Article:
RealLIST Startups 2020 honoree Avisi Technologies, maker of an ocular implant to treat glaucoma, is the recent recipient of a $1 million Small Business Innovation Research Phase II grant from the National Science Foundation (NSF) — funds cofounder Rui Jing Jiang said will go toward bringing the startup’s research to life in preclinical work.
The startup, which is based out of the Pennovation Center in Grays Ferry, was founded in 2017 by Jiang and cofounder Brandon Kao. Its product, the VisiPlate, aims to treat open-angle glaucoma with an ocular implant that’s designed to remove excess fluid from inside the eye by releasing pressures that damage the optic nerve.
In 2019, the company was funded via non-dilutive grants and awards including a $225,000 federal government grant from NSF and additional funding from the University of Pennsylvania, Ben Franklin Technology Partners and VentureWell E-Teams, among others. The team has been through programs like the MedTech Innovator Accelerator based in San Francisco, and the UCSF Rosenman Institute startup cohort. It’s also gotten its patent issued and trademark approved.
Now, CEO Jiang told Technical.ly, the new funding from NSF will go toward accelerating the VisiPlate’s development for preclinical work and for manufacturing for future human trials. The grant itself is specifically earmarked for the work that comes before trials start, she said.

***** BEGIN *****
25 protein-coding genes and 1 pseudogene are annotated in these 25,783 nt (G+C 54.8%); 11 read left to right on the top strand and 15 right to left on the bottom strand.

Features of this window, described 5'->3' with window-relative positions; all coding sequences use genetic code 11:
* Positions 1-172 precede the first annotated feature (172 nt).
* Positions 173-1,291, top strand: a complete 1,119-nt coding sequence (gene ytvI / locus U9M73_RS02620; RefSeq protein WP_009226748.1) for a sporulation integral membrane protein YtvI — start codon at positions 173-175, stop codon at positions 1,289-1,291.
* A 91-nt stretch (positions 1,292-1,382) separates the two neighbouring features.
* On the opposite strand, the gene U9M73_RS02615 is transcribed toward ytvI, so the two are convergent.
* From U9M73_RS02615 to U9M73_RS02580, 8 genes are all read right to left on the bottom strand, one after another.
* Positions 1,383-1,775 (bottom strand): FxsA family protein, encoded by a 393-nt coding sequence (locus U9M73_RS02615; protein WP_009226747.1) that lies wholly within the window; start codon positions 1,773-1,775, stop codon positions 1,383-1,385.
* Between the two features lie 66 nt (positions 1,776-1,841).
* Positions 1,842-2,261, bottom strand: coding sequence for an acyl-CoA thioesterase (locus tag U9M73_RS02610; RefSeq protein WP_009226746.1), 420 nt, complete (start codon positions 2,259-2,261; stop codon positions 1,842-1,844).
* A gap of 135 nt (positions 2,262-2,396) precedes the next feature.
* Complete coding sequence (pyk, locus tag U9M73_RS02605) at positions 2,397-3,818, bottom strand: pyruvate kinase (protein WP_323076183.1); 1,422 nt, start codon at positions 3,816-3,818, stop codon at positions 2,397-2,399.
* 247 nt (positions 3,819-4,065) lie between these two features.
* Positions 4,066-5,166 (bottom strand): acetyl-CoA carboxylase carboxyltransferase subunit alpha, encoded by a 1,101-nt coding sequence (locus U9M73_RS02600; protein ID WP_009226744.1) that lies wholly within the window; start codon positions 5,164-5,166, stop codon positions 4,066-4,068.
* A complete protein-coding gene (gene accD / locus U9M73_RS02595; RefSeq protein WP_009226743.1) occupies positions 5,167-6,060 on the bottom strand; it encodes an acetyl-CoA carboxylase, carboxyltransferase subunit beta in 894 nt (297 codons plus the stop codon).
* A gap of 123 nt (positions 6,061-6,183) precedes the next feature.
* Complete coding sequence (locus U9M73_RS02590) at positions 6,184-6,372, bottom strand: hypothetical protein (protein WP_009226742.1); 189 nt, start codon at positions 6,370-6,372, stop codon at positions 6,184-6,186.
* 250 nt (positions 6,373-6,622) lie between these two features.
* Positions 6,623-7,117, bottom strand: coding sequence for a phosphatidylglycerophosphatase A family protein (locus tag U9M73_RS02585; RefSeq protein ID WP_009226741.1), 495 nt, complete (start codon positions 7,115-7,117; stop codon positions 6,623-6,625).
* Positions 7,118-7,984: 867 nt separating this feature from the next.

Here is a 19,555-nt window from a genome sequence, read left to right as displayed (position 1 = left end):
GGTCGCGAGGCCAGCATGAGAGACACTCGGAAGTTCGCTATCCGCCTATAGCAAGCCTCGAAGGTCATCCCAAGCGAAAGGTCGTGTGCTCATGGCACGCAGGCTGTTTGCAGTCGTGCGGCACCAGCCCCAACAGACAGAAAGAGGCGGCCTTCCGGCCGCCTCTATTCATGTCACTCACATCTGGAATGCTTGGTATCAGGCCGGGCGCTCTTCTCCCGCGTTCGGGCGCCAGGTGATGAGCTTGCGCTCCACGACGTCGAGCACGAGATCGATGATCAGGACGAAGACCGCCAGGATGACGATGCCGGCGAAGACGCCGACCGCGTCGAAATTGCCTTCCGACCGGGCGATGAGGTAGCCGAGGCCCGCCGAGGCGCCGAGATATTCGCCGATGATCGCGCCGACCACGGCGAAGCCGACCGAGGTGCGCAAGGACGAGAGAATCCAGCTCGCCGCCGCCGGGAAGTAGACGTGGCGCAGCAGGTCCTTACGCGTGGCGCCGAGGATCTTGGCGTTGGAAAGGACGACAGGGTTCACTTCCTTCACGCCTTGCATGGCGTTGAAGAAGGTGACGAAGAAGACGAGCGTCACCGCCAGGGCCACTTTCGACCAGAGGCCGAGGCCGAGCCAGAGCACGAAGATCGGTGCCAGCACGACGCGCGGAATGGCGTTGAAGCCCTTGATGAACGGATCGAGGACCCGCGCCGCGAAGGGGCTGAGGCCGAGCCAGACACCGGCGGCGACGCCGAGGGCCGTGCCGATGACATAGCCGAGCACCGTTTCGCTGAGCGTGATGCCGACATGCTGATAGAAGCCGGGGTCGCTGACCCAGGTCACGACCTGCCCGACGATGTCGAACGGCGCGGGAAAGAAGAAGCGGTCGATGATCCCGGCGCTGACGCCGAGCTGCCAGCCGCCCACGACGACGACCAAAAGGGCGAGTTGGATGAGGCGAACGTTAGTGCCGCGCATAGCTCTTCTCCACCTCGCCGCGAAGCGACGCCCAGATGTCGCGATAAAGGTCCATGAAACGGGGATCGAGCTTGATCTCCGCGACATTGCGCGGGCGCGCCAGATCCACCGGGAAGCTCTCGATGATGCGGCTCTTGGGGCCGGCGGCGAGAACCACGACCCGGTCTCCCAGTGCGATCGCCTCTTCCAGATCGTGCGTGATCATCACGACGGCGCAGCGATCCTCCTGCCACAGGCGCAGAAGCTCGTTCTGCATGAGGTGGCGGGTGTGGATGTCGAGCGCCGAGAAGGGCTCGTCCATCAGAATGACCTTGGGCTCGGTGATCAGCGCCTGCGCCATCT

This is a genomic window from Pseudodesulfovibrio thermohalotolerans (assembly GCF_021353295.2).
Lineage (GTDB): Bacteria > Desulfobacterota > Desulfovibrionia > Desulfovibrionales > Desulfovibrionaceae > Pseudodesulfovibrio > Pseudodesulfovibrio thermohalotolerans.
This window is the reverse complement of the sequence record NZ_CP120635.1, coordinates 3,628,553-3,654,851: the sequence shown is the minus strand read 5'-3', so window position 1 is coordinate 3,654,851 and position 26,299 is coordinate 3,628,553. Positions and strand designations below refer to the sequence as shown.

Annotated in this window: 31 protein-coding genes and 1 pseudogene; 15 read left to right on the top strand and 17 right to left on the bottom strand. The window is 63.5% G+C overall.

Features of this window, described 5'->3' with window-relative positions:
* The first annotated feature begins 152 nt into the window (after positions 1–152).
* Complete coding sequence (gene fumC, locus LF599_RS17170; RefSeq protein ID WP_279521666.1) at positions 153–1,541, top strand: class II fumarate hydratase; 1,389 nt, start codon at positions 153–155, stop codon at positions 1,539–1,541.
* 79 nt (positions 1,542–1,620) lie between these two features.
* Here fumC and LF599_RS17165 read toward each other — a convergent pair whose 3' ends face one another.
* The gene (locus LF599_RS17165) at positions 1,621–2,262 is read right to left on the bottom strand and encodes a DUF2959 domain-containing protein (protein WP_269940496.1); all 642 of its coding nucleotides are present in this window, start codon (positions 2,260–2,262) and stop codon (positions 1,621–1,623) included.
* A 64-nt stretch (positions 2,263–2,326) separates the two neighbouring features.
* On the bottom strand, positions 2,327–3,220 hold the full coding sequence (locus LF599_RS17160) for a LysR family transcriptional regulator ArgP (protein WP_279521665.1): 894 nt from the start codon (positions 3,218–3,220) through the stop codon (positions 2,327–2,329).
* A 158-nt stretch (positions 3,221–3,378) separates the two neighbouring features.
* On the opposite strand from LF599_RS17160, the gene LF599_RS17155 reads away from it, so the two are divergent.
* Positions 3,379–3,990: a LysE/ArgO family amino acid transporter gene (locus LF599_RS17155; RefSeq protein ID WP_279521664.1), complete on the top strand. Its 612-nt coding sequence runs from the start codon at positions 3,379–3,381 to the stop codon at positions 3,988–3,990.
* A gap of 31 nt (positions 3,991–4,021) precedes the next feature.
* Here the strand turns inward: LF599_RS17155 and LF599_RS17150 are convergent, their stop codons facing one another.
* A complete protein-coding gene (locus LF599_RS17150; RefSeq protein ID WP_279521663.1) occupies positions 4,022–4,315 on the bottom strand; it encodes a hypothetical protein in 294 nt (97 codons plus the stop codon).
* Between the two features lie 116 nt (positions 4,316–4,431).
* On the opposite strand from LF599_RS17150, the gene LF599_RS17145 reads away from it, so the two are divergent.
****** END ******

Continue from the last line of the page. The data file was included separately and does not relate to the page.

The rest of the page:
“It comes at a really interesting time for us,” Jiang said. “The past year — and well, really each year — we make more and more progress, and it’s a nice culmination of what we’ve done in the last year.”
The team is currently made up of Jiang, Kao and Georgia Griggs, the principal investigator and VP of R&D. They also work with “whatever’s slightly smaller than an army’s” worth of advisors and consultants who are experts in the medical devices field, Jiang said.
The startup has also raised a $550,000 seed round from Philly and California-based investors, which Avisi has not disclosed. Both funding processes began before the pandemic hit the region, Jiang said — the team applied for the SBIR grant back in February.
“When COVID hit, the funding environment changed,” she said. “Some groups we were talking to decided it wasn’t the time to be making investments.”
But eventually, the grant the team received went from $750,000 to $1 million, which she said they’re ultimately grateful for.
As the world has had some time to adjust to pandemic, Jiang said they’re eyeing the next step, which involves her traveling to an ophthalmology facility overseas to observe surgeries. They’re planning a pilot clinical trail for 2021, but the work is outside the scope of the Phase II grant and will be funded by the private investors.
The focus for the rest of the year is on fabricating units for testing, beginning some of SBRI proposal work and getting ready to create “a robust data package to support trials in the future,” Jiang said.